This policy brief explores challenges faced in urban disaster resilience. The world’s population passed eight billion in late 2022, with much of the increase concentrated in ever-expanding urban areas, where more than 80 per cent of global Gross Domestic Product (GDP) is generated.
Some of the key points of the policy brief include:
- The New Urban Agenda provides a clear, coordinated, integrated, inclusive, risk-informed framework for resilient and sustainable urban development. It identifies four fundamental drivers for transformational change: policy and legislation; urban and land use planning and design; governance; and financing mechanisms.
- National urban-resilience policies should, through regulatory and financial means, empower local authorities, as the closest institutional level to citizens and communities, to strengthen risk-informed development planning and investment towards low-emission, nature-based, equitable, resilient and circular development.
- Investing in preventative measures, such as the Early Warning for All initiative, protects the lives, livelihoods and wellbeing of citizens.
- The use of clearer investment criteria and metrics, more public-private partnerships, and expanded regulatory frameworks, risk-proofs local infrastructure assets and systems, such as roads, power and water supplies, schools and hospitals.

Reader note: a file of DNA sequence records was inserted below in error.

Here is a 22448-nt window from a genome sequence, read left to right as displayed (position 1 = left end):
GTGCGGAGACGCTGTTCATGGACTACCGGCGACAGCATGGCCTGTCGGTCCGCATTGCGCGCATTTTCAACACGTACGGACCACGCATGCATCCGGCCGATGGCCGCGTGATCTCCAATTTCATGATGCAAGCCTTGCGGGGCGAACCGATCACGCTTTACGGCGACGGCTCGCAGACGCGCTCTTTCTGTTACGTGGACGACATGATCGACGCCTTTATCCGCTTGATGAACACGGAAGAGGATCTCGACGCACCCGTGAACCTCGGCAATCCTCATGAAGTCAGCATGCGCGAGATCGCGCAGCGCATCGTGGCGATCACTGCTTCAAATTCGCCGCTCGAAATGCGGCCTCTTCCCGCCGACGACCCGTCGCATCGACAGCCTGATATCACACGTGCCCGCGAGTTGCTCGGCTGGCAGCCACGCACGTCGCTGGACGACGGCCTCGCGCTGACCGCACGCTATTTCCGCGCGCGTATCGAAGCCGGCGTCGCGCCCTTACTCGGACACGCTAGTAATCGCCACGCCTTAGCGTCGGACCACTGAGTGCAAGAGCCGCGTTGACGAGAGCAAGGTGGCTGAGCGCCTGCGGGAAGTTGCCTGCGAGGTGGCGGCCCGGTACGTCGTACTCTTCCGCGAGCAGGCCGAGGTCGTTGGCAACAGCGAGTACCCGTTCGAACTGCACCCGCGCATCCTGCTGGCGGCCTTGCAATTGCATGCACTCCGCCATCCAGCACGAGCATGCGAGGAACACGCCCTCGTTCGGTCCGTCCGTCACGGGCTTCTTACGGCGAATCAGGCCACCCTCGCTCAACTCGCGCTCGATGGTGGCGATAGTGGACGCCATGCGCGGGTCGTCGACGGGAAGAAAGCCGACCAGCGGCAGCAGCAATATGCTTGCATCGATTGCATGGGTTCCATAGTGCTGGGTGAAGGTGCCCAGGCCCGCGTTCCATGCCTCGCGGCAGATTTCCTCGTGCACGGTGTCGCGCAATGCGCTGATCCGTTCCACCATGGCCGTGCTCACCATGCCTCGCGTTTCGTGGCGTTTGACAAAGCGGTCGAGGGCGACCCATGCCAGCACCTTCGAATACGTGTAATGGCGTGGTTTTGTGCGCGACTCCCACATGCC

- Widened use of technology, especially that within reach of least-developed countries (LDC) and small island developing states (SIDS), is a game-changer, enabling cities, for instance, to apply data analysis and develop innovative risk-management solutions.
- Mechanisms, networks and initiatives, such as Making Cities Resilient 2030 (MCR2030), harness the power of peer-to-peer learning between municipalities; help implement solutions to urban disaster resilience challenges; and broker technical support from partners, including the private sector.